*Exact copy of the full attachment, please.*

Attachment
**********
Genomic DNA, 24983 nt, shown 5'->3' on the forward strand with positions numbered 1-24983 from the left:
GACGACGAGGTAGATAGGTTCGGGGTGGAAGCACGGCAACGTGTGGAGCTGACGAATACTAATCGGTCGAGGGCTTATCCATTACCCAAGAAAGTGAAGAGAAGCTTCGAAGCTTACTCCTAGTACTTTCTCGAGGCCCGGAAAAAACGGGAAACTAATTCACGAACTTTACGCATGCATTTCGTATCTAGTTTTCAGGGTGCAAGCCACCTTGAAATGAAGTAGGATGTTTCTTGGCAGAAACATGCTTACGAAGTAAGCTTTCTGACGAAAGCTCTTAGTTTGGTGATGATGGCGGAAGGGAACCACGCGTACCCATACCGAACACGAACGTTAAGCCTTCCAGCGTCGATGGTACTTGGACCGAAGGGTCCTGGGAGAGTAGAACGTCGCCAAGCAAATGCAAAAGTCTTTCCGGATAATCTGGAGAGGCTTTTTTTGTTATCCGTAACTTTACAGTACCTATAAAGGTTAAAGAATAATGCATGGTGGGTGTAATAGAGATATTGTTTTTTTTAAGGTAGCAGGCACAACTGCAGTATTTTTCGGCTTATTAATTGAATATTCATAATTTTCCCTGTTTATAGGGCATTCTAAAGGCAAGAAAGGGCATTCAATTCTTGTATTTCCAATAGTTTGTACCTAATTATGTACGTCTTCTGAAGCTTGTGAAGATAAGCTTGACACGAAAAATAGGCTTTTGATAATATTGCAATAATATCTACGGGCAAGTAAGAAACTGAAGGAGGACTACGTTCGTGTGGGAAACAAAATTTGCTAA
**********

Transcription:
Genomic DNA, 24983 nt, shown 5'->3' on the forward strand with positions numbered 1-24983 from the left:
GACGACGAGGTAGATAGGTTCGGGGTGGAAGCACGGCAACGTGTGGAGCTGACGAATACTAATCGGTCGAGGGCTTATCCATTACCCAAGAAAGTGAAGAGAAGCTTCGAAGCTTACTCCTAGTACTTTCTCGAGGCCCGGAAAAAACGGGAAACTAATTCACGAACTTTACGCATGCATTTCGTATCTAGTTTTCAGGGTGCAAGCCACCTTGAAATGAAGTAGGATGTTTCTTGGCAGAAACATGCTTACGAAGTAAGCTTTCTGACGAAAGCTCTTAGTTTGGTGATGATGGCGGAAGGGAACCACGCGTACCCATACCGAACACGAACGTTAAGCCTTCCAGCGTCGATGGTACTTGGACCGAAGGGTCCTGGGAGAGTAGAACGTCGCCAAGCAAATGCAAAAGTCTTTCCGGATAATCTGGAGAGGCTTTTTTTGTTATCCGTAACTTTACAGTACCTATAAAGGTTAAAGAATAATGCATGGTGGGTGTAATAGAGATATTGTTTTTTTTAAGGTAGCAGGCACAACTGCAGTATTTTTCGGCTTATTAATTGAATATTCATAATTTTCCCTGTTTATAGGGCATTCTAAAGGCAAGAAAGGGCATTCAATTCTTGTATTTCCAATAGTTTGTACCTAATTATGTACGTCTTCTGAAGCTTGTGAAGATAAGCTTGACACGAAAAATAGGCTTTTGATAATATTGCAATAATATCTACGGGCAAGTAAGAAACTGAAGGAGGACTACGTTCGTGTGGGAAACAAAATTTGCTAA